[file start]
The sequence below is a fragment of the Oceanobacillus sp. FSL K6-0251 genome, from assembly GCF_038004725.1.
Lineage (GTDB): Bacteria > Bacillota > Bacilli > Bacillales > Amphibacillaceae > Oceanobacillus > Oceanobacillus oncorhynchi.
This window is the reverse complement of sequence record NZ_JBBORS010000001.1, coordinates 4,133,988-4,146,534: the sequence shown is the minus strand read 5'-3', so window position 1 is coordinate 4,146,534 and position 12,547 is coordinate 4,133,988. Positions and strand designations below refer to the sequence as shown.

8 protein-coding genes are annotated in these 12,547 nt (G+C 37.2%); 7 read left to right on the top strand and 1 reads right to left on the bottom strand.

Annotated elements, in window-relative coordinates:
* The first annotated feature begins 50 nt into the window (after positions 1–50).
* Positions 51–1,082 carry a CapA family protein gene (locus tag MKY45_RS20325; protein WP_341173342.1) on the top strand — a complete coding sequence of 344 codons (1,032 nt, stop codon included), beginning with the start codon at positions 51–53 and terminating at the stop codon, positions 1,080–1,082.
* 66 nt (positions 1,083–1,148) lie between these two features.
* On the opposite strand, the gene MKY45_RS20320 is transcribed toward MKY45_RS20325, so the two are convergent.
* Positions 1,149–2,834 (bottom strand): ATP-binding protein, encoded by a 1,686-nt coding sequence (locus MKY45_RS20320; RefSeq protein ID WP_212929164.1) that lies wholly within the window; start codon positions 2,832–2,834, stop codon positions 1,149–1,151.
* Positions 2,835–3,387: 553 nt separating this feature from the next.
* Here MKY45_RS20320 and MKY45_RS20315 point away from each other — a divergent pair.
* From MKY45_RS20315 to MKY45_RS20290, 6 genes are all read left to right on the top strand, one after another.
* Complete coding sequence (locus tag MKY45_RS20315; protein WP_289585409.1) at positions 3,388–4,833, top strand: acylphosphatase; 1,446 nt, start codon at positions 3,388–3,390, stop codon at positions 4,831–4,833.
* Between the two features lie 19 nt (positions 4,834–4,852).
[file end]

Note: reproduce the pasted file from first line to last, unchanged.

The sequence below is a fragment of the Oceanobacillus sp. FSL K6-0251 genome, from assembly GCF_038004725.1.
Lineage (GTDB): Bacteria > Bacillota > Bacilli > Bacillales > Amphibacillaceae > Oceanobacillus > Oceanobacillus oncorhynchi.
This window is the reverse complement of sequence record NZ_JBBORS010000001.1, coordinates 4,133,988-4,146,534: the sequence shown is the minus strand read 5'-3', so window position 1 is coordinate 4,146,534 and position 12,547 is coordinate 4,133,988. Positions and strand designations below refer to the sequence as shown.

8 protein-coding genes are annotated in these 12,547 nt (G+C 37.2%); 7 read left to right on the top strand and 1 reads right to left on the bottom strand.

Annotated elements, in window-relative coordinates:
* The first annotated feature begins 50 nt into the window (after positions 1–50).
* Positions 51–1,082 carry a CapA family protein gene (locus tag MKY45_RS20325; protein WP_341173342.1) on the top strand — a complete coding sequence of 344 codons (1,032 nt, stop codon included), beginning with the start codon at positions 51–53 and terminating at the stop codon, positions 1,080–1,082.
* 66 nt (positions 1,083–1,148) lie between these two features.
* On the opposite strand, the gene MKY45_RS20320 is transcribed toward MKY45_RS20325, so the two are convergent.
* Positions 1,149–2,834 (bottom strand): ATP-binding protein, encoded by a 1,686-nt coding sequence (locus MKY45_RS20320; RefSeq protein ID WP_212929164.1) that lies wholly within the window; start codon positions 2,832–2,834, stop codon positions 1,149–1,151.
* Positions 2,835–3,387: 553 nt separating this feature from the next.
* Here MKY45_RS20320 and MKY45_RS20315 point away from each other — a divergent pair.
* From MKY45_RS20315 to MKY45_RS20290, 6 genes are all read left to right on the top strand, one after another.
* Complete coding sequence (locus tag MKY45_RS20315; protein WP_289585409.1) at positions 3,388–4,833, top strand: acylphosphatase; 1,446 nt, start codon at positions 3,388–3,390, stop codon at positions 4,831–4,833.
* Between the two features lie 19 nt (positions 4,834–4,852).